The Goat Farm is a magical place, and is without a doubt Atlanta’s most inspiring music venue. For those of you who haven’t seen it, The Goat Farm is an arts center community located amongst rundown 19th century industrial buildings in West Midtown. The building where they host concerts is a vast open space, held up by weathered bricks and massive wooden support beams. Compared to many other major US cities’ lifespans, Atlanta is essentially no more than a prepubescent child (thanks Sherman), so it is quite a mystifying experience for an ATLien to set foot in a structure that is over one hundred years old. Now with this otherworldly locale as the setting for a concert venue, it would be a gross miscalculation for a band not to attempt a live performance of an equally preternatural fashion. As the saying goes, “With great power comes great responsibility,” and no other band has wholeheartedly embraced this notion like Quiet Hounds. If you were at The Goat Farm on the 17th, you witnessed one of the most galvanizing Atlanta events of 2012.
Quiet Hounds are an alternative rock band that have the pop songwriting capabilities of groups such as The Killers, Coldplay, or Keane. But they also have an emotional depth comparable to The National or Arcade Fire. They write uplifting indie songs of a very epic nature, and seeing them live will instill in you a profound sense of affirmation for life and the people within it. In essence, a Quiet Hounds performance is like jumping off a cliff, landing on an eagle’s back, and soaring into the sunset while singing at the top of your lungs (see Rescuers Down Under for a visual cue). In an interview, the Hounds reported, “…the main stay of our journey at this point is curating our concerts and making them events versus just doing the normal stuff. We put a lot of care into our music, from the writing to recording to the packaging… The live show should be just as important as anything else.” These are men of their word, as their Goat Farm performance was a fully conceptual and interactive experience.
As you approached the Farm, you would pass haunting instillations such as a flaming hound face, in the same likeness of the masks that the band members perform with. Through clever marketing, this logo has become the ‘bat signal’ for Quiet Hounds, already ingrained into the fans’ subconscious. Projected on the the first building you walked past was the event’s name, “An Ode To Lost Souls”, which signified a tribute to the fallen soldiers of The Civil War, more specifically those who died at Andersonville. Before the show began, people gathered in a presentation room adjacent to the venue where the music video for Quiet Hounds’ latest single, “Beacon Sun“, was shown every fifteen minutes, preceded by a brief introduction by the director, Scott Lansing. The music video follows the Hounds as they visit the Andersonville prison site to pay homage to the soldiers that didn’t survive this horrific occurrence within America’s troubled history. The video is beautifully shot, and the single is one of their best songs to date. The melody is simply gorgeous, and works perfectly to inspire appreciation towards the fallen soldiers of our past. In fact, when I watched Steven Spielberg’s Lincoln the other night, during one of the final scenes where Lincoln is riding through the grotesque aftermath of a battle in Petersburg, Virginia, I thought to myself, “‘Beacon Sun’ should be playing right now.”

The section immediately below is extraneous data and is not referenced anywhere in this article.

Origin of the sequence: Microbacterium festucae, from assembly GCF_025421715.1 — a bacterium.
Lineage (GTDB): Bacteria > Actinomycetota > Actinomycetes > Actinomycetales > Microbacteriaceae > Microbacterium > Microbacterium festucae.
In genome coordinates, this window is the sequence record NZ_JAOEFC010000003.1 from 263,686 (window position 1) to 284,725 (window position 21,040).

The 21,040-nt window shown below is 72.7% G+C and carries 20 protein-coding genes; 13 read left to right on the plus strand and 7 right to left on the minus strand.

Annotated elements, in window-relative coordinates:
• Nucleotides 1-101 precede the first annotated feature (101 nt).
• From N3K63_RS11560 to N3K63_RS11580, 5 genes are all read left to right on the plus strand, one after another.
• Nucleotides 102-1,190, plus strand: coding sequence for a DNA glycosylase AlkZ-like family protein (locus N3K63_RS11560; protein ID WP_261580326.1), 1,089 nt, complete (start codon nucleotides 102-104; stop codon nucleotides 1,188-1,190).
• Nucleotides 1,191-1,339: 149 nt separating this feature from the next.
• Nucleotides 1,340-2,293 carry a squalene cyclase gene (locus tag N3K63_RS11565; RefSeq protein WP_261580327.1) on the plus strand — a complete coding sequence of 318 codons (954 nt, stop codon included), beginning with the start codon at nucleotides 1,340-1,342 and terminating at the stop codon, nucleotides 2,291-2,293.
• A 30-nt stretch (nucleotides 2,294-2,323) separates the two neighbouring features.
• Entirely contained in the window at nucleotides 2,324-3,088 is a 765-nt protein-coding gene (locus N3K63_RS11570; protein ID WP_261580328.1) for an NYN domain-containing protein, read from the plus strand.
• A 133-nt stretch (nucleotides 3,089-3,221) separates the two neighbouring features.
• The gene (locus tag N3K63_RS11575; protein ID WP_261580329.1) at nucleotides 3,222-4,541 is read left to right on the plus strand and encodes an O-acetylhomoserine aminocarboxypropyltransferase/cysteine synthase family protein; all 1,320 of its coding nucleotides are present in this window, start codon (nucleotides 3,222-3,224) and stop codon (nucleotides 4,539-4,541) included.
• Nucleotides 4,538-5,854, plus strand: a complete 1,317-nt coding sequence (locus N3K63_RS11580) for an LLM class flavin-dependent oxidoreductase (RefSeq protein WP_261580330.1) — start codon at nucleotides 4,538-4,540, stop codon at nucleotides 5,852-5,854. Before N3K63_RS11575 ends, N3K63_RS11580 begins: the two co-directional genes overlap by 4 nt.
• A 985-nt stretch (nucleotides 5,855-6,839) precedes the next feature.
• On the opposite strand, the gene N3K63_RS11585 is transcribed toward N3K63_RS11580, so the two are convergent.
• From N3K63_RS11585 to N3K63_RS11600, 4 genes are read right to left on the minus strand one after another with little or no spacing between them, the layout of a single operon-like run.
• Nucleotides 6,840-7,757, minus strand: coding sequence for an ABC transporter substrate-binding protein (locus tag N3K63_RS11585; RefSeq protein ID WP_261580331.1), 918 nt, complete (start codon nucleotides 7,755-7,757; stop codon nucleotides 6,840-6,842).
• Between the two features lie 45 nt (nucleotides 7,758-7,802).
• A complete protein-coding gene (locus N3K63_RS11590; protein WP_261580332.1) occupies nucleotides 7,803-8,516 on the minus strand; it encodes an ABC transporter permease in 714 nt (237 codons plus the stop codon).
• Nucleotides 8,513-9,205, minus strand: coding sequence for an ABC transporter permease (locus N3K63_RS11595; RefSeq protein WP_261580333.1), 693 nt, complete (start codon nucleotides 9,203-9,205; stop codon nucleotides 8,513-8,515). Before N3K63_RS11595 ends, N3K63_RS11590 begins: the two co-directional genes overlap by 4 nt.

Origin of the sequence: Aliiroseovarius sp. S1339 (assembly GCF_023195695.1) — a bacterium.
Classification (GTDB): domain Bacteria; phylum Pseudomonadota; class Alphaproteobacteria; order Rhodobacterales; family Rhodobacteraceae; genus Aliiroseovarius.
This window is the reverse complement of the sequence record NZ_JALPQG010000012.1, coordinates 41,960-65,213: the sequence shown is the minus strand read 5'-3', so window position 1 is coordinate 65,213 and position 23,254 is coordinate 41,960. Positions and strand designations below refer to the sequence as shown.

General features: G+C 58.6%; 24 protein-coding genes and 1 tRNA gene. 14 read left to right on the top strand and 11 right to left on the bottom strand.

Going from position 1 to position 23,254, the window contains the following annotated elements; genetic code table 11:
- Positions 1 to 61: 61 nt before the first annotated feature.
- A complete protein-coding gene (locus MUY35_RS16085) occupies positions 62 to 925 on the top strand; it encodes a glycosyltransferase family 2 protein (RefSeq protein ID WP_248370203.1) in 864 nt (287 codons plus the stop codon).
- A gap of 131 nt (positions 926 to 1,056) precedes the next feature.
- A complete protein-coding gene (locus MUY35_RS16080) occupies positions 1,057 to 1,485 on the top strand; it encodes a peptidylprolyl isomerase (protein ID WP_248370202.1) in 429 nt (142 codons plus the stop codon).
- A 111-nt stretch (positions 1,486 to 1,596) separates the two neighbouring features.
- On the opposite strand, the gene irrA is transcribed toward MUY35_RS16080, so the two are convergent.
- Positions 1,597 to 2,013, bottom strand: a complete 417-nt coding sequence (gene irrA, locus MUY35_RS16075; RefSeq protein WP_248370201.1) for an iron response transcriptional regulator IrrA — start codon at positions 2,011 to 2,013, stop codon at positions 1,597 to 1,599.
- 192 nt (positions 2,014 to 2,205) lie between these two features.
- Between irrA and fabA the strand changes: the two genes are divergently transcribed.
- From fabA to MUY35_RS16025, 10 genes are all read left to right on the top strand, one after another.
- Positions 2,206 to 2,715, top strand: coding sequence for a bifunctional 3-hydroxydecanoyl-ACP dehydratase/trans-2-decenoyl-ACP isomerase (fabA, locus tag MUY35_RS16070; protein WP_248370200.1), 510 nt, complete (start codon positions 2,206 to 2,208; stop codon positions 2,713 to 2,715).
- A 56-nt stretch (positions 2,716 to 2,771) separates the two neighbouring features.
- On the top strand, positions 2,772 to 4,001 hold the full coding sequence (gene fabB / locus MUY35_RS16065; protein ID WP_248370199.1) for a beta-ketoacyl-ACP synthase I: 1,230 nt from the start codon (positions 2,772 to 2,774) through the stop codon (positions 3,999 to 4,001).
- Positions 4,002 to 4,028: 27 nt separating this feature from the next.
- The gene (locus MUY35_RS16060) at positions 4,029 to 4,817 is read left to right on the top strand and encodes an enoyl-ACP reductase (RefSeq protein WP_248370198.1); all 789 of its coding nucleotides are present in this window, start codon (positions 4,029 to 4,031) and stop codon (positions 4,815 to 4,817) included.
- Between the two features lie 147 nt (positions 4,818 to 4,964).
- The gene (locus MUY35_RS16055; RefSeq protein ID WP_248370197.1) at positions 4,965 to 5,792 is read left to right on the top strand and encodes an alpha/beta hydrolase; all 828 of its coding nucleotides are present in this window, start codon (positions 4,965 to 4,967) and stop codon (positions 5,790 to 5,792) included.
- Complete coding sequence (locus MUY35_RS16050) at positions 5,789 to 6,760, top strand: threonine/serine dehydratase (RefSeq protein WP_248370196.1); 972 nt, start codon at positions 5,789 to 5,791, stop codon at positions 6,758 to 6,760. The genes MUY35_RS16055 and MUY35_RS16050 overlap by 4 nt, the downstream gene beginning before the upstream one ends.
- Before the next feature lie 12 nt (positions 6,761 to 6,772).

In the main concert hall, drinks were being served as well as culinary delights from the exalted Good Food Truck. The excitement in the air was palpable as an angelic string section serenaded the crowd during the prelude. Next, a horn section silently took the stage, representing ‘the cannoneers’. Soon after, the show commenced as the lights dimmed and singer/songwriter Meghan Arias stepped on stage, portraying the ‘daughter of the regiment’. She began singing a prayer as a spotlight cast upon a single prisoner kneeling on a platform in the middle of the venue. This prisoner was ‘the lost soldier’, bound by chains and forgotten by time itself. The daughter’s prayer was then accompanied by the Quiet Hounds, who entered from the back of the hall, wearing their signature masks and holding gas lamps to light their path. They walked through the audience and stopped at the unknown prisoner to finish their prayer in reverence. This chilling intro set the tone for the hauntingly beautiful set these Hounds would bestow upon us, and the crowd was awestruck as the band made their way on stage and began playing. I would continue to describe in detail the show’s events, but I could not adequately convey the sheer enchantment that permeated through the Goat Farm that night. However, I will say that Quiet Hounds are a remarkable group of musicians who can masterfully invigorate a crowd with dexterity and humility. While the entire set was seemingly flawless, the apocalyptic crescendo during their encore performance of “Hemlock” was my favorite moment of the night. Goosebumps ran down my entire body as the crowd roared along with the Hounds, singing “Take me to the rapture!” as the band played to a blood-boiling climax.
If ever there was a time when the lost souls of Andersonville could hear tributes from the living, this was the moment. Quiet Hounds are an enlightening band that Atlanta should be proud to have helped spawn, and because these guys have only played a small handful of shows since their inception, I highly recommend you keep your ear to the ground for their next performance, for without a doubt, it will be an unforgettable experience.
Full Gallery after the jump…